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18th Jan 2024

Joe Schmidt reportedly set to succeed Eddie Jones as Australia coach

Patrick McCarry

The Wallabies need a hard re-set.

The Sydney Morning Herald is reporting that former Ireland boss, Joe Schmidt is Rugby Australia’s number one target to be head coach of the Wallabies.

Schmidt, who led Ireland to three Six Nations titles, including a 2018 Grand Slam, had been part of the All Blacks coaching and selection set-up, in 2022 and 2023, but Scott Robertson has brought in his own team since taking over the top ABs job.

The deal is reportedly all but done, with paperwork needing to be finalised and signatures secured. Dan McKellar and former Wallabies [and Leinster] head coach Michael Cheika were said to have been on the shortlist. David Nucifora, a long-time Performance Director with the IRFU, is said to have been a key figure in the drive to recruit Schmidt to the Wallabies role.

Schmidt, if the deal is rubber-stamped, would be taking over from Eddie Jones after his disastrous spell in charge of Australia. He would third Kiwi to coach the Wallabies, after Robbie Deans and Dave Rennie. The Aussies first Test match of the year is against Wales, in Sydney, on July 6.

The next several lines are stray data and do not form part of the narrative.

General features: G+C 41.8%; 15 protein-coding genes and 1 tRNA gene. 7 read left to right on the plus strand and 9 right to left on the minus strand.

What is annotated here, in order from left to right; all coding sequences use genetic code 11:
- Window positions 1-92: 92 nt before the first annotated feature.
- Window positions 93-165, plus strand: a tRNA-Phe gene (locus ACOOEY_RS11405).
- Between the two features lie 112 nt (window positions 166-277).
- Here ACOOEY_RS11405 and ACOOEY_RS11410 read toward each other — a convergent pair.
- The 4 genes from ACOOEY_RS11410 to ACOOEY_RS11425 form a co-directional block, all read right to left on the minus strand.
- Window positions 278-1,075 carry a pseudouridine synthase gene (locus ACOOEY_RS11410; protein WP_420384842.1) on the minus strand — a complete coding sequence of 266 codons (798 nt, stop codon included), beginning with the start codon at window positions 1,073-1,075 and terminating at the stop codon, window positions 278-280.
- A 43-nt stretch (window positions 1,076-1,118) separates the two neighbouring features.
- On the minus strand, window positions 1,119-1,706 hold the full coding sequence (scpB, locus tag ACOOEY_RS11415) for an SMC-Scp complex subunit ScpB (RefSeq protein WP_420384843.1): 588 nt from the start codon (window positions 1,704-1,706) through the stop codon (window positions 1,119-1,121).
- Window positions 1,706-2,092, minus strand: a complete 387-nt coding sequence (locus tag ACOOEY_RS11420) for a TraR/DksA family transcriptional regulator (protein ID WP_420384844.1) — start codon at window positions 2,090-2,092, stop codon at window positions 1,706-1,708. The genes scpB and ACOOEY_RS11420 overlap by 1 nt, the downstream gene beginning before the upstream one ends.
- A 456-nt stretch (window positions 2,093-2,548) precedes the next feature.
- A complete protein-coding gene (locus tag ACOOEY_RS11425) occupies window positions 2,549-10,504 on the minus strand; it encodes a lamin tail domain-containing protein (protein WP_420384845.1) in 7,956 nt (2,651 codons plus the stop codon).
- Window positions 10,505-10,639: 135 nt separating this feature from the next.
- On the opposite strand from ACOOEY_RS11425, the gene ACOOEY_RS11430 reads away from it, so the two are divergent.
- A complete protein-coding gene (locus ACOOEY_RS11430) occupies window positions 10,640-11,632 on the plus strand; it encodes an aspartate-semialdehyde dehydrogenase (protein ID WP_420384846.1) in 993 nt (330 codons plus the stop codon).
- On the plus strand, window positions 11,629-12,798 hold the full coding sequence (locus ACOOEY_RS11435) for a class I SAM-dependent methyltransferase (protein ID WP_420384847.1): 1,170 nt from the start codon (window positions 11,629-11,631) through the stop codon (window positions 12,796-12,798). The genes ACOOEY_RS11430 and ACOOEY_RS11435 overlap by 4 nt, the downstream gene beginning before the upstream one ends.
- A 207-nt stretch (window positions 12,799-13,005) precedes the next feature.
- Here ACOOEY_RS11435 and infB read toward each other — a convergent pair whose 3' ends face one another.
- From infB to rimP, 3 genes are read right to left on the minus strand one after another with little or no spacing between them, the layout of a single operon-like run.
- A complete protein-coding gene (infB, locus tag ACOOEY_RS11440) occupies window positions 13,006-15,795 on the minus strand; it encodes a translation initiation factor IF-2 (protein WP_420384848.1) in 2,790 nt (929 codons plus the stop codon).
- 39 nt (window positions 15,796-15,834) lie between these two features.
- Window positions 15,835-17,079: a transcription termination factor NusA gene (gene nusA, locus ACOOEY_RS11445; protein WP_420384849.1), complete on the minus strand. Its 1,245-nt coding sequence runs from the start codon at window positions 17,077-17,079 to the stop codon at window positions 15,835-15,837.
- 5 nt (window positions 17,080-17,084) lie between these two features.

Former Ireland head coach Joe Schmidt, pictured in 2018. (Photo by Ramsey Cardy/Sportsfile)

Why Joe Schmidt coaching Australia is a good thing

Joe Schmidt may have been keen for a coaching break, and time back in New Zealand with his family, after his eight years in Ireland, but the pull of the game was always going to be strong.

The 58-year-old first came into the All Blacks set-up, after a spell with Auckland Blues, as a selector but slowly, and surely, started to assert his voice and have more of a say in rugby matters. With Robertson now calling the shots with the ABs, Schmidt would be revitalised in taking on a new challenge.

Him taking over a floundering Wallabies side would be good for them, and good for the wider game. Rugby needs a strong Australian side, not the makeshift and low confidence rabble we have seen for much of the past decade [ever since the 2015 World Cup].

Players are leaving for Europe, Japan or, domestically, rugby league. There is a talent train in Australia and the only way to halt the slide is to get the national team, and Super Rugby sides, competitive again.

Longer term, if Schmidt can get some sense and shape into the Wallabies, over the next 18 months, the British & Irish Lions Tour, Down Under, next summer all of a sudden becomes a more dangerous, and viewable, prospect. Following on from that, you have the 2027 World Cup taking place in Australia. Again, a stronger Wallabies side will generate more buzz, across Oz, and lead to a better tournament.

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